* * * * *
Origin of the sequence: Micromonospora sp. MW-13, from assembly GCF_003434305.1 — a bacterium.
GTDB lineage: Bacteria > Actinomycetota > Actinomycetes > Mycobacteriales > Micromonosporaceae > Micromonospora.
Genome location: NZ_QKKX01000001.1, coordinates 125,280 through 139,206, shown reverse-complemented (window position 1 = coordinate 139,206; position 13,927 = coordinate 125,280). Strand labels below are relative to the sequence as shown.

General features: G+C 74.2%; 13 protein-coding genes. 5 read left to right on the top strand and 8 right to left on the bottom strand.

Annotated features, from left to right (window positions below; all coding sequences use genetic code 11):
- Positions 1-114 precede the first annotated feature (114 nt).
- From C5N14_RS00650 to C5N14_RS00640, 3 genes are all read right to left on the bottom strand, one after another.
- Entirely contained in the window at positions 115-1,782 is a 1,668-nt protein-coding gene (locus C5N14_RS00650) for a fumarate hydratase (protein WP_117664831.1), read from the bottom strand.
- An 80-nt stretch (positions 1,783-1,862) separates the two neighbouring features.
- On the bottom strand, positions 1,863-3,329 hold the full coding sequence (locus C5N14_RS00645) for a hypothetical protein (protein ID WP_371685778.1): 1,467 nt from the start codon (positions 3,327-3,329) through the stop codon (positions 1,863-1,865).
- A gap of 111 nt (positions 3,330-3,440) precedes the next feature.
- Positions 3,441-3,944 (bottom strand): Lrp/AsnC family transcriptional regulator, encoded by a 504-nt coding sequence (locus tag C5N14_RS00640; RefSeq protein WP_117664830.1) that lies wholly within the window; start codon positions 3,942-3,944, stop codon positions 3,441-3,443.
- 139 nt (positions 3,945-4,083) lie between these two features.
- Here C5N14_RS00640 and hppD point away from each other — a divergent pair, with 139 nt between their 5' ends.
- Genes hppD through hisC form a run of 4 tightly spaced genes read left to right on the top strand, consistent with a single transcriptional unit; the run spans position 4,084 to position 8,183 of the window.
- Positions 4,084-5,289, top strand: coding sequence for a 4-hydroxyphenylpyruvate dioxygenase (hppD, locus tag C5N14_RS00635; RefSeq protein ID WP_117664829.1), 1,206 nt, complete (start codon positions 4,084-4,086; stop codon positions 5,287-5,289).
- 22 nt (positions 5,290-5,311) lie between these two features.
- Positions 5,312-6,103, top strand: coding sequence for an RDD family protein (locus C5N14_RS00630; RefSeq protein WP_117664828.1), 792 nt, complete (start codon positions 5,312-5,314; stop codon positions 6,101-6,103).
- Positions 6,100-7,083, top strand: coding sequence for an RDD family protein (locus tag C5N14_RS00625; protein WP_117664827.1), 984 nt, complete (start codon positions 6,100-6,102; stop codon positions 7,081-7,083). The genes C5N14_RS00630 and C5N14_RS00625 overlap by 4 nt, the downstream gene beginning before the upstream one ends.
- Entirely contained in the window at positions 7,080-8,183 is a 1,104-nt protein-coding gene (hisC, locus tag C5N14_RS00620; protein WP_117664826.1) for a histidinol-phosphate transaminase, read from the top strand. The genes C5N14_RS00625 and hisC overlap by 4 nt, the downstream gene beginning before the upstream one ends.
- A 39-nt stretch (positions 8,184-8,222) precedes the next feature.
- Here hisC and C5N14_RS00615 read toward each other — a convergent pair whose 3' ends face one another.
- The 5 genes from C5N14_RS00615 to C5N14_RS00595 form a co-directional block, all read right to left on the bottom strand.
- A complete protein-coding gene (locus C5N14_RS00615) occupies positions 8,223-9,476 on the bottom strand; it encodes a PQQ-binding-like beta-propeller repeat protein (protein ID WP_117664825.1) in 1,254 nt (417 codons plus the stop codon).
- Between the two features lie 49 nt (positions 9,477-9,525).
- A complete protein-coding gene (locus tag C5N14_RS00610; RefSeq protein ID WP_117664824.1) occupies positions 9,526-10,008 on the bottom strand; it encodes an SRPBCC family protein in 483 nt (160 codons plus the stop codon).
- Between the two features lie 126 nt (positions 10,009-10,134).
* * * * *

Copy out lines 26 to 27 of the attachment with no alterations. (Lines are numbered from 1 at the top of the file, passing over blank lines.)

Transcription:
- A complete protein-coding gene (locus tag C5N14_RS00610; RefSeq protein ID WP_117664824.1) occupies positions 9,526-10,008 on the bottom strand; it encodes an SRPBCC family protein in 483 nt (160 codons plus the stop codon).
- Between the two features lie 126 nt (positions 10,009-10,134).